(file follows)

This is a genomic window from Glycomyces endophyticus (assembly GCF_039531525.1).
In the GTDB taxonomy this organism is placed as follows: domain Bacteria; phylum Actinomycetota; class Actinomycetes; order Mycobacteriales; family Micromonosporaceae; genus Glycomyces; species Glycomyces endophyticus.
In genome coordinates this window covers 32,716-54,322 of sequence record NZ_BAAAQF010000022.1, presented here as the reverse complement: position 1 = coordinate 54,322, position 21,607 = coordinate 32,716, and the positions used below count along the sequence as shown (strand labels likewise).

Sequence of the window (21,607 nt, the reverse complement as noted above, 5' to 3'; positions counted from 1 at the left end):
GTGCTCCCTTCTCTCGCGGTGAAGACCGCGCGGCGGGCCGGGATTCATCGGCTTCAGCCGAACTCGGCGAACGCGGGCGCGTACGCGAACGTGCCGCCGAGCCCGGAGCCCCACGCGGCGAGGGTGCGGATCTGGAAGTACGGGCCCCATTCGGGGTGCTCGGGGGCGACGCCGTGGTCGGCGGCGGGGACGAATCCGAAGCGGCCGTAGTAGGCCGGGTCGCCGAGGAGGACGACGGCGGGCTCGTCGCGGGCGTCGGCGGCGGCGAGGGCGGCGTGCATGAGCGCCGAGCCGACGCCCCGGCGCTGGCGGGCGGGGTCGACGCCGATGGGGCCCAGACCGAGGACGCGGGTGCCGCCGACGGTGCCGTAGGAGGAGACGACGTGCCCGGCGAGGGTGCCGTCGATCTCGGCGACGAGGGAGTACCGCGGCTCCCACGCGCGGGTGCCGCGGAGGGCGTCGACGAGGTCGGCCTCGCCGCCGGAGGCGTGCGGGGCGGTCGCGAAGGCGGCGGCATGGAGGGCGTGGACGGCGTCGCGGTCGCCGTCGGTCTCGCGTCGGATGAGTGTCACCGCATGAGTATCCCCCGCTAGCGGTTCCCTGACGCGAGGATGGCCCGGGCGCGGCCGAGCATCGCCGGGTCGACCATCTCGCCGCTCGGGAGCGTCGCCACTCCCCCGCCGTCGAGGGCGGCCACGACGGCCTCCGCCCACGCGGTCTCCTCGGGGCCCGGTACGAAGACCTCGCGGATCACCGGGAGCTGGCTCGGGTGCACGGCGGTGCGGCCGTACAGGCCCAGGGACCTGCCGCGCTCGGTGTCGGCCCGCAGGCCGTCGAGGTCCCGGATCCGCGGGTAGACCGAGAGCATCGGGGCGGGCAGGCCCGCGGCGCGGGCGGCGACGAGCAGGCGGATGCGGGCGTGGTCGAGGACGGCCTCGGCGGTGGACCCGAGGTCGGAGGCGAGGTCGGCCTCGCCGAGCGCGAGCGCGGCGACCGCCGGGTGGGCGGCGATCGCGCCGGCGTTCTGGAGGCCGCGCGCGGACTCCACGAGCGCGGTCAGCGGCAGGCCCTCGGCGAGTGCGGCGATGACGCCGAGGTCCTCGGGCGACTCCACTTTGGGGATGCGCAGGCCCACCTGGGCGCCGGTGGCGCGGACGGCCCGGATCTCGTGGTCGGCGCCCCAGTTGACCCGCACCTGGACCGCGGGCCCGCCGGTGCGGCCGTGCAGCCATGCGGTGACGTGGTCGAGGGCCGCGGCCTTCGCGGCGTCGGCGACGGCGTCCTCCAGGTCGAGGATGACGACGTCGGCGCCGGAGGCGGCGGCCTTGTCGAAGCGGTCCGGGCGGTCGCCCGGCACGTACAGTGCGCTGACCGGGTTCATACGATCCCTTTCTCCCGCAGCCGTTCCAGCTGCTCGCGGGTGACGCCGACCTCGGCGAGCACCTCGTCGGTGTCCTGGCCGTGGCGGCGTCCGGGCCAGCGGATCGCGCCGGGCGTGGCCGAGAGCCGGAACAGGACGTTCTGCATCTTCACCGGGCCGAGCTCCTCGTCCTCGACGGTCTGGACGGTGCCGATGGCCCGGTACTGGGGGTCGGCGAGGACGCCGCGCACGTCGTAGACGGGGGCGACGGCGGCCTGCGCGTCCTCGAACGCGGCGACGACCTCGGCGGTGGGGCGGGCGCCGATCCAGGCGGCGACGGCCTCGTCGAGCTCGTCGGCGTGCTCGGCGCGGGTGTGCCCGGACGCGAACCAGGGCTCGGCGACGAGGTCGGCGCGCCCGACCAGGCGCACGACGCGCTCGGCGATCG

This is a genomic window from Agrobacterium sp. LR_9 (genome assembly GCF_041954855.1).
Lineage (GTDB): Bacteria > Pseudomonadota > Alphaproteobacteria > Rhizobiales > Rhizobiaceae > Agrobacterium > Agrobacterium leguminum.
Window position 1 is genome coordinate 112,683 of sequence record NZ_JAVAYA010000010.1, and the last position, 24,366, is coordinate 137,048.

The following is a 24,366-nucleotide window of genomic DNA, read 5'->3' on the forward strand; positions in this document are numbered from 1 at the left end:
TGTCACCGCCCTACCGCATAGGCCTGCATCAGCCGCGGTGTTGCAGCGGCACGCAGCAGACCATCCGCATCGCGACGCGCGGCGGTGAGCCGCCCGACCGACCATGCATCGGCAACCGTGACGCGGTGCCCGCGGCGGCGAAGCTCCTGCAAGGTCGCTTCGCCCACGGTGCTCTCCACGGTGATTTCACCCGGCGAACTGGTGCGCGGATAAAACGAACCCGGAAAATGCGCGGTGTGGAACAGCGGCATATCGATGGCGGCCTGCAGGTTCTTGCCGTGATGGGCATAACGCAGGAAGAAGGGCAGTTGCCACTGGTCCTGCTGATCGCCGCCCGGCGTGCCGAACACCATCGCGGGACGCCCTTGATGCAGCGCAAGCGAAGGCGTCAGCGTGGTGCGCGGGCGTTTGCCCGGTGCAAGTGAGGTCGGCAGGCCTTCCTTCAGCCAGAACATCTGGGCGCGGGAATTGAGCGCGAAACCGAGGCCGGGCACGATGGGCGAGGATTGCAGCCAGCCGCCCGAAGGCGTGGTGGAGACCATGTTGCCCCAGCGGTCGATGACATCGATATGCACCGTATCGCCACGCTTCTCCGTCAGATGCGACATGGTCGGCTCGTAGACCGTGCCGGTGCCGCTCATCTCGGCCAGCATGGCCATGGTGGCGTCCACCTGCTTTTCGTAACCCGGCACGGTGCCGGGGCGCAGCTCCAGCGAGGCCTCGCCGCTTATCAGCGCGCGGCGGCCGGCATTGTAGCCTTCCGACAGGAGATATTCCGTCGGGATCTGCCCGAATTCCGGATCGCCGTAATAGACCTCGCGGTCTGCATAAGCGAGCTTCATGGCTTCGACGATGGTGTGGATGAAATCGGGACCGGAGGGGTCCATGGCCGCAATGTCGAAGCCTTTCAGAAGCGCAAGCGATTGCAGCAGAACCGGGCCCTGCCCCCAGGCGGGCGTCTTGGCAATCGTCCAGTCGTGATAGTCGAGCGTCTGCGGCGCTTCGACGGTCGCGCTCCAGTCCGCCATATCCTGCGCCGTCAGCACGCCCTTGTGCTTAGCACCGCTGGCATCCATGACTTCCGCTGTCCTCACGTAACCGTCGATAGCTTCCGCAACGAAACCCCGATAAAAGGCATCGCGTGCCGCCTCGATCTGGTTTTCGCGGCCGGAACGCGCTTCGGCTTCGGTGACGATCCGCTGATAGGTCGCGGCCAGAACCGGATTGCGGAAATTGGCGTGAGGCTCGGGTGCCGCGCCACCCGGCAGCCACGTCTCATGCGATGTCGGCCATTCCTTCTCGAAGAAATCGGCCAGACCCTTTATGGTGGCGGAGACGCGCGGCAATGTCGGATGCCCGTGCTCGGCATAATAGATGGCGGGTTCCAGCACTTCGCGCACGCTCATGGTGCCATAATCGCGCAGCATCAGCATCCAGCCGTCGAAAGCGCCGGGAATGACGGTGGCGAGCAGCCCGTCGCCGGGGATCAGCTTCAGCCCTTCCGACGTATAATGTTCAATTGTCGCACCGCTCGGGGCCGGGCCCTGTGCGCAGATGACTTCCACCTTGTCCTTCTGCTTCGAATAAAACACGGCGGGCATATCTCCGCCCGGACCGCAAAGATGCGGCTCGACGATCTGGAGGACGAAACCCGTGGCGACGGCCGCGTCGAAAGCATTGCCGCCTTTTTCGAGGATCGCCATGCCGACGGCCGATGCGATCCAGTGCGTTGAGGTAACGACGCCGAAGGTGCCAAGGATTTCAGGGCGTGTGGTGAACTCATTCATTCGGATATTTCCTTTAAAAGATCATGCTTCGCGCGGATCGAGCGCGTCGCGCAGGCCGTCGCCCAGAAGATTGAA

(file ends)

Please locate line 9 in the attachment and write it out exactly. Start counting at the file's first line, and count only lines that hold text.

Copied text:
The following is a 24,366-nucleotide window of genomic DNA, read 5'->3' on the forward strand; positions in this document are numbered from 1 at the left end: